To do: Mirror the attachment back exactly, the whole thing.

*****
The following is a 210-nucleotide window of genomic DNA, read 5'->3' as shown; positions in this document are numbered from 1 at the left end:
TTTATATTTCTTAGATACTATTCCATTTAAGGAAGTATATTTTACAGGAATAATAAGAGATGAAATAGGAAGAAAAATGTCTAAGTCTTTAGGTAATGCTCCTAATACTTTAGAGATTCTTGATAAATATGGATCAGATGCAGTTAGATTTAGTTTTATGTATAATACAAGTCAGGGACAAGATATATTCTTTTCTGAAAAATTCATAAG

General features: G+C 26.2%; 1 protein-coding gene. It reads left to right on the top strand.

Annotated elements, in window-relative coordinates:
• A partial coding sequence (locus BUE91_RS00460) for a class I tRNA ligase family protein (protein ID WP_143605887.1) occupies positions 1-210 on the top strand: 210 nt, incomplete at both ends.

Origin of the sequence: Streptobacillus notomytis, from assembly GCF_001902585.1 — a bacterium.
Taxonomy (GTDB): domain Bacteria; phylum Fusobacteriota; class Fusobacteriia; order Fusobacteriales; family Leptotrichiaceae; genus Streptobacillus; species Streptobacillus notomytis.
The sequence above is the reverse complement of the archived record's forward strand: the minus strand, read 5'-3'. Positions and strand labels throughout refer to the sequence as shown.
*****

The following is a 210-nucleotide window of genomic DNA, read 5'->3' as shown; positions in this document are numbered from 1 at the left end:
TTTATATTTCTTAGATACTATTCCATTTAAGGAAGTATATTTTACAGGAATAATAAGAGATGAAATAGGAAGAAAAATGTCTAAGTCTTTAGGTAATGCTCCTAATACTTTAGAGATTCTTGATAAATATGGATCAGATGCAGTTAGATTTAGTTTTATGTATAATACAAGTCAGGGACAAGATATATTCTTTTCTGAAAAATTCATAAG

General features: G+C 26.2%; 1 protein-coding gene. It reads left to right on the top strand.

Annotated elements, in window-relative coordinates:
• A partial coding sequence (locus BUE91_RS00460) for a class I tRNA ligase family protein (protein ID WP_143605887.1) occupies positions 1-210 on the top strand: 210 nt, incomplete at both ends.

Origin of the sequence: Streptobacillus notomytis, from assembly GCF_001902585.1 — a bacterium.
Taxonomy (GTDB): domain Bacteria; phylum Fusobacteriota; class Fusobacteriia; order Fusobacteriales; family Leptotrichiaceae; genus Streptobacillus; species Streptobacillus notomytis.
The sequence above is the reverse complement of the archived record's forward strand: the minus strand, read 5'-3'. Positions and strand labels throughout refer to the sequence as shown.